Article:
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KASS: Try to reach settlement with sister

DEAR BENNY: Long story short, several of my brothers and sisters inherited a vacation house many years ago. All but one want out, and one of my brothers is actually willing to buy out the rest at market rate. However, my sister refuses to agree to selling.  Can we proceed ahead, with majority rule? Do we have any options other than going to court? And will the losing party have to pay our legal fees and costs?

Maintaining the property costs us a lot of money every year. We divide the costs equally. Of course, you guessed it: The one who does not want to sell uses the property most of the time. Any suggestions? – Sharon

DEAR SHARON: Unfortunately, you are not alone. I get lots of similar stories from my readers. Typically, momma dies, with two children. Jack lives on Oregon and wants to sell but Mary lives in the house in the West and wants to keep it. How do we resolve this?

No, majority rule does not work here. There is a legal procedure known as partition. If one property owner wants to sell, and others do not, the courts have made it clear that it is unfair to require the parties to maintain the status quo. Accordingly, when you file a partition lawsuit, the judge will order the property to be sold. It can be done with a private real estate agent, or – after advertising in the local newspapers – at an auction in the courthouse.

Either way, the only winners are the attorneys and the speculators who often buy at less than market value.

From my experience, having been involved in many similar situations, the mere threat from an attorney that one owner is considering filing such a lawsuit has convinced all parties to reach an amicable, out of court settlement.

Will the prevailing party in such a lawsuit recover legal fees? Probably not. We follow what is known as the “American Rule” on legal fees, namely, each side pays its own lawyer. There are a few exceptions, such as if there is a contract or a statute providing attorneys’ fees. Most consumer protection laws contain such a provision.

Another exception is where the judge finds the conduct of one of the parties so egregious that the judge will punish that person by requiring him to pay the legal fees for the other side. But this is rare and I doubt your facts will meet this exception.

I would talk to an attorney, who may have success in resolving the matter with just one strong letter.

DEAR BENNY: Five years ago we did a reverse mortgage on a home we owned free and clear. We were in decent shape financially, but needed $180,000 to keep our daughter out of foreclosure. We paid off her loan and took ownership of her condo. We assumed it would appreciate faster than the interest on the reverse mortgage.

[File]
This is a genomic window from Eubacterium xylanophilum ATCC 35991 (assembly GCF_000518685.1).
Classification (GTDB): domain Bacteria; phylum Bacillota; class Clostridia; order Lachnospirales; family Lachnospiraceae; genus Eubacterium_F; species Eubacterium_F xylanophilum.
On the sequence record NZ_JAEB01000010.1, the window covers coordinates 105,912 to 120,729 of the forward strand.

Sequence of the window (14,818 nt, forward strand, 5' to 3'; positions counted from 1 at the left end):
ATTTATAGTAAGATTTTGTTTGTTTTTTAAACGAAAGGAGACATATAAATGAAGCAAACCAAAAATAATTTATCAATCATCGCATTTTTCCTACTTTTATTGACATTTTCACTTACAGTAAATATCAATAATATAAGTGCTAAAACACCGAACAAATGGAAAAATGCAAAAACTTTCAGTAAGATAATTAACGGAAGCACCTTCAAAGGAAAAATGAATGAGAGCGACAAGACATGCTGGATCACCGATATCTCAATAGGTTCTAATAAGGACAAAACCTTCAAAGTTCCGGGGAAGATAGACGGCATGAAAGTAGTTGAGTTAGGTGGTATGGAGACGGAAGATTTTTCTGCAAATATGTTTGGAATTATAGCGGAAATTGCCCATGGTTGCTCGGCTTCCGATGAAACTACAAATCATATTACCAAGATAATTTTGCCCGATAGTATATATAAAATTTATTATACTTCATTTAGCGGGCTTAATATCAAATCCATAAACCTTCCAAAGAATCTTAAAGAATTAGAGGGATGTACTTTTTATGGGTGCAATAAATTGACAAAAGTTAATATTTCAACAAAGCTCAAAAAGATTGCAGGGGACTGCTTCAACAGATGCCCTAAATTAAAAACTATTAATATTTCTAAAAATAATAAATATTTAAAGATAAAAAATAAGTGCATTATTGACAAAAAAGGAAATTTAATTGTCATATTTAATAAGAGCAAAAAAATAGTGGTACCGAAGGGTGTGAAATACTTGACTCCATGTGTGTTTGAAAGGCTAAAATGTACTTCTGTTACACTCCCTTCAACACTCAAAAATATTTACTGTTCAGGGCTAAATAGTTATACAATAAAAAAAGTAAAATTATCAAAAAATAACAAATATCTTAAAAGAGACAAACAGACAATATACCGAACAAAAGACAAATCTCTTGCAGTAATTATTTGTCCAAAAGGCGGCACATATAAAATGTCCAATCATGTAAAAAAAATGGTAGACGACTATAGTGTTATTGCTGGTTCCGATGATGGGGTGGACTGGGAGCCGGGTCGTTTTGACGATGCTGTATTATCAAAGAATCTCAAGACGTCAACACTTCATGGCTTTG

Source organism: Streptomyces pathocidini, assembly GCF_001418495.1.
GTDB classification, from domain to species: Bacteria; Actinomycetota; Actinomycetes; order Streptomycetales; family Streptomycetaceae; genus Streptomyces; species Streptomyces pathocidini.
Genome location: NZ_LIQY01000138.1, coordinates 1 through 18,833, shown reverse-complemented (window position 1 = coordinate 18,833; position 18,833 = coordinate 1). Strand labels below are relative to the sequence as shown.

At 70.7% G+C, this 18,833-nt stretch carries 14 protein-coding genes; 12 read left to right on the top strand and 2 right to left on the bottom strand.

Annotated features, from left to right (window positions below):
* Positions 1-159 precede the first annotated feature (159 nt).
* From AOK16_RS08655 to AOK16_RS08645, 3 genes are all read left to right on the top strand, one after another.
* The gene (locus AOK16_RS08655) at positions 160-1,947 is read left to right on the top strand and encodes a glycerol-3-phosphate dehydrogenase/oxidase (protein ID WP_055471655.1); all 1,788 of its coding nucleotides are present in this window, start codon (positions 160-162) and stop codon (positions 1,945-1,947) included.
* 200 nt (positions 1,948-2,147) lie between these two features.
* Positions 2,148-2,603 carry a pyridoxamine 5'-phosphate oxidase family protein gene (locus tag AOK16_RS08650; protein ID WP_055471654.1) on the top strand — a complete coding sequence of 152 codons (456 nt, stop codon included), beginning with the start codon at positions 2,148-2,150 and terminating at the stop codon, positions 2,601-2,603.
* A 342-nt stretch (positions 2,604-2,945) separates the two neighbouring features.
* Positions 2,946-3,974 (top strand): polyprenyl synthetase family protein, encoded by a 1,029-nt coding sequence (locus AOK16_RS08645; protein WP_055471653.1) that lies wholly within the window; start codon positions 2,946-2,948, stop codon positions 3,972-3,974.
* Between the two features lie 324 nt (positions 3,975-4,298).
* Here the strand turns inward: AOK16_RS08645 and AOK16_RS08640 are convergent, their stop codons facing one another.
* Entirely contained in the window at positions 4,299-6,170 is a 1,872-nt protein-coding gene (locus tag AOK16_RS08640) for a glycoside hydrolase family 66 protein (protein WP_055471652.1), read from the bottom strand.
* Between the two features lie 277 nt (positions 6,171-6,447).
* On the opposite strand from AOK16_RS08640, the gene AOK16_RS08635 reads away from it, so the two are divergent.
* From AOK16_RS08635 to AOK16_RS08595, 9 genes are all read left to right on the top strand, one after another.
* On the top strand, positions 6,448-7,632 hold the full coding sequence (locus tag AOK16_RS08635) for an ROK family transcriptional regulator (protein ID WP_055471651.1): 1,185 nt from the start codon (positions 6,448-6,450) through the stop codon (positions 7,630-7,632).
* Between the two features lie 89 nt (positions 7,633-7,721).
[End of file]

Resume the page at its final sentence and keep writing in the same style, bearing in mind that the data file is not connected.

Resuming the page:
Now the extra costs they’ve tacked on, service fee and mortgage insurance premium, and the interest, at 5.5 percent, has caused the amount owed to really ramp up. The interest on the interest, etc., compounds quickly.  We are considering selling another property to pay off this accelerating reverse before the cost curve steepens faster than the reverse property is appreciating. My question: Is the $200,000 interest that has accrued to date tax deductible if we repay the reverse (with the interest)? – Ren

DEAR REN: I am often asked whether it makes sense to get a reverse mortgage. Ren’s situation is part of the answer. Yes, it is nice to get money upfront, but you pay the price at the end.

The Internal Revenue Service considers such a mortgage a loan advance, and not income. The lender will assess your situation and appraise your house. Once the maximum amount that can be advanced is determined, you can (1) take it all up front, (2) receive periodic payments or (3) a combination of both. The money is not taxable, since you are borrowing on your own property.

The IRS has an answer to your question. In IRS Publication 936, “Home Mortgage Interest Deduction,” it states: “Any interest accrued on a reverse mortgage is not deductible until you actually paid it, which is usually when you pay off the loan in full.”

However, the IRS adds that, “Your deduction may be limited because a reverse mortgage loan generally is subject to the limit on Home Equity Debt” – also known as home equity loans or HELOCs.

You should consult a tax advisor to determine how much of the $200,000 will be deductible.

Benny Kass is a practicing attorney in Washington, D.C. and in Maryland. He is not providing specific legal or financial advice to any reader. He wants readers to e-mail him, but cannot guarantee a personal response. He can be reached at: mailbag@kmklawyers.com.

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